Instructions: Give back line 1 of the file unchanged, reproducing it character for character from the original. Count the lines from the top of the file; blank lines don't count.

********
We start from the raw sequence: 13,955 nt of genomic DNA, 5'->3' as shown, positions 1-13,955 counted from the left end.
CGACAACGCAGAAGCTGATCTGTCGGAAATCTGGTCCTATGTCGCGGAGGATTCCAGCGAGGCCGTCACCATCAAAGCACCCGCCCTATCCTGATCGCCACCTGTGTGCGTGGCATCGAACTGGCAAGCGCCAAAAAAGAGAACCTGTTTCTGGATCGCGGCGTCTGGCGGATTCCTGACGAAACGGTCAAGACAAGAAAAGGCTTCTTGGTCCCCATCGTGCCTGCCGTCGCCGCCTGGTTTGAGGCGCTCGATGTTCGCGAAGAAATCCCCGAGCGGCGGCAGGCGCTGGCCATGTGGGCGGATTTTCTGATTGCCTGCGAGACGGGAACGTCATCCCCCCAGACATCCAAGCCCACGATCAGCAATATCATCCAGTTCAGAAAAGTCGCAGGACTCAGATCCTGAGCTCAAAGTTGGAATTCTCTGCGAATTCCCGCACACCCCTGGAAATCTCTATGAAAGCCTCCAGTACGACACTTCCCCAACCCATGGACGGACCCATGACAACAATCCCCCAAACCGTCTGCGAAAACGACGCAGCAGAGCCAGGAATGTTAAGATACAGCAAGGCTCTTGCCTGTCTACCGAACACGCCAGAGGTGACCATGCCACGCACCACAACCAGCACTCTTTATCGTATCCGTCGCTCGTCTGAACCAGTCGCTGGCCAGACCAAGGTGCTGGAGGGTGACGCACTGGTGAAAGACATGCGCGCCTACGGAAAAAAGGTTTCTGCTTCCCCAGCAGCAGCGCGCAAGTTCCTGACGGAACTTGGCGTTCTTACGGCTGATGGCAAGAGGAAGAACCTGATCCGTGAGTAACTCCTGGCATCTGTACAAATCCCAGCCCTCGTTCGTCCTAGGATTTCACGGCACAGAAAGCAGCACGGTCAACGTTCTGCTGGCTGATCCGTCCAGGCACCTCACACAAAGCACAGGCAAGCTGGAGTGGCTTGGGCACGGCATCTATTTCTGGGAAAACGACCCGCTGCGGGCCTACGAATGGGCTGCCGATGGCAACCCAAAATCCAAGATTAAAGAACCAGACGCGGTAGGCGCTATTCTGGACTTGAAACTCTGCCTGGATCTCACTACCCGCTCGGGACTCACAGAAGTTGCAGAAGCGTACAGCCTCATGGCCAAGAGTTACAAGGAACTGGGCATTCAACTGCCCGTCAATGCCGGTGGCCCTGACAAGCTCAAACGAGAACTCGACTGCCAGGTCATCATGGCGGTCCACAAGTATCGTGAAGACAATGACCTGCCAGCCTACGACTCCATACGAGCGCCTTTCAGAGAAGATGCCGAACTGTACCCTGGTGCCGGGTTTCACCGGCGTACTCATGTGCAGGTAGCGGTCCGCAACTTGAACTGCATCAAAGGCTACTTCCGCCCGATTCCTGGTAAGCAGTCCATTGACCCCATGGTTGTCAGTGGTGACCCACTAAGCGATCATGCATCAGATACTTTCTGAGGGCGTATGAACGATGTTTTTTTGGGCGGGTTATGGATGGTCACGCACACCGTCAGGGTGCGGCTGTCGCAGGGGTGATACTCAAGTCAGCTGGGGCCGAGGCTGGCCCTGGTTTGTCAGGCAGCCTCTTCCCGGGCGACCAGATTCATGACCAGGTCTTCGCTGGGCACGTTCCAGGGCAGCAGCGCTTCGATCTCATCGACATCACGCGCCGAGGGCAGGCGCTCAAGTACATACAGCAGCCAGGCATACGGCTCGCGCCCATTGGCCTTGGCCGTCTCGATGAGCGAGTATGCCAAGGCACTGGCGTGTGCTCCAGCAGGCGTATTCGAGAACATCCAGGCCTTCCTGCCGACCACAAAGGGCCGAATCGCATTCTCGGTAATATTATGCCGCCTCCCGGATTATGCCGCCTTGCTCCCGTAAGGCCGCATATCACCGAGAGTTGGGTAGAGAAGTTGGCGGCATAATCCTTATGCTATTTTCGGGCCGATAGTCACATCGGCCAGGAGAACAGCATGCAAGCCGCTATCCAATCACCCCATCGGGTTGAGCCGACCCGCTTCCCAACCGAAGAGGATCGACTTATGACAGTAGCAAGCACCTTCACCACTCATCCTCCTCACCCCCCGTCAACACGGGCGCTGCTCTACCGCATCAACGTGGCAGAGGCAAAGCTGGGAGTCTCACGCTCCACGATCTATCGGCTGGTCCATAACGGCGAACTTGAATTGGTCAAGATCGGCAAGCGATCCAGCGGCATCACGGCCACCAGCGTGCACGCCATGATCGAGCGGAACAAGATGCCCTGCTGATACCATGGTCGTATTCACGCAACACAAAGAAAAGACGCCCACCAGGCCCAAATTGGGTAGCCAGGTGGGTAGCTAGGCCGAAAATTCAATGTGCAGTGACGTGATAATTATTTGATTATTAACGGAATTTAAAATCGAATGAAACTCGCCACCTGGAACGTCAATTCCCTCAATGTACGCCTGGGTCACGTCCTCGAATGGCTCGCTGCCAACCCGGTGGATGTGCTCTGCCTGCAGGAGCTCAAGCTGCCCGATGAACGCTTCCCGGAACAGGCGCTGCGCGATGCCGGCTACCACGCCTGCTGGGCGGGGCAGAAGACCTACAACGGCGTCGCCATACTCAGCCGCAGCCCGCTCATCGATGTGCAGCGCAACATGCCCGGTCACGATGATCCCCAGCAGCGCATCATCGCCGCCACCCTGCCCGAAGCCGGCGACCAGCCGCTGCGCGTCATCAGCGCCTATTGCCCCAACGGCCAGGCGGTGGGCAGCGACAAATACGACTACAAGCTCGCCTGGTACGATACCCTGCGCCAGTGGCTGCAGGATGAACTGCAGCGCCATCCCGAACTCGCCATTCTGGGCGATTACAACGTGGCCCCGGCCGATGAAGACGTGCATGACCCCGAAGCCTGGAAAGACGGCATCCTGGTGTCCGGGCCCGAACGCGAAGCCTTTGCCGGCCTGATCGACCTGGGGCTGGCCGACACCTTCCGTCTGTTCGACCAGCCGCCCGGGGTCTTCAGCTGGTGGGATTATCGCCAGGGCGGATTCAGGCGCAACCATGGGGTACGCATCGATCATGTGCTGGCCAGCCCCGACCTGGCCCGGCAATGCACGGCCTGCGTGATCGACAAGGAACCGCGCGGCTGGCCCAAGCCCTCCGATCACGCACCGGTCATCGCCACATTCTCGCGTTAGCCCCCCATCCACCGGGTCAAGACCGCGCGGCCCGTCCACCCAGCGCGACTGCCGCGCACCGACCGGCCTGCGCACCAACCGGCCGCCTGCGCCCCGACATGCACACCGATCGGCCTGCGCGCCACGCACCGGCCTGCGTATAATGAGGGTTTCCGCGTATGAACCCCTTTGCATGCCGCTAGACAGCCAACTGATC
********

We start from the raw sequence: 13,955 nt of genomic DNA, 5'->3' as shown, positions 1-13,955 counted from the left end.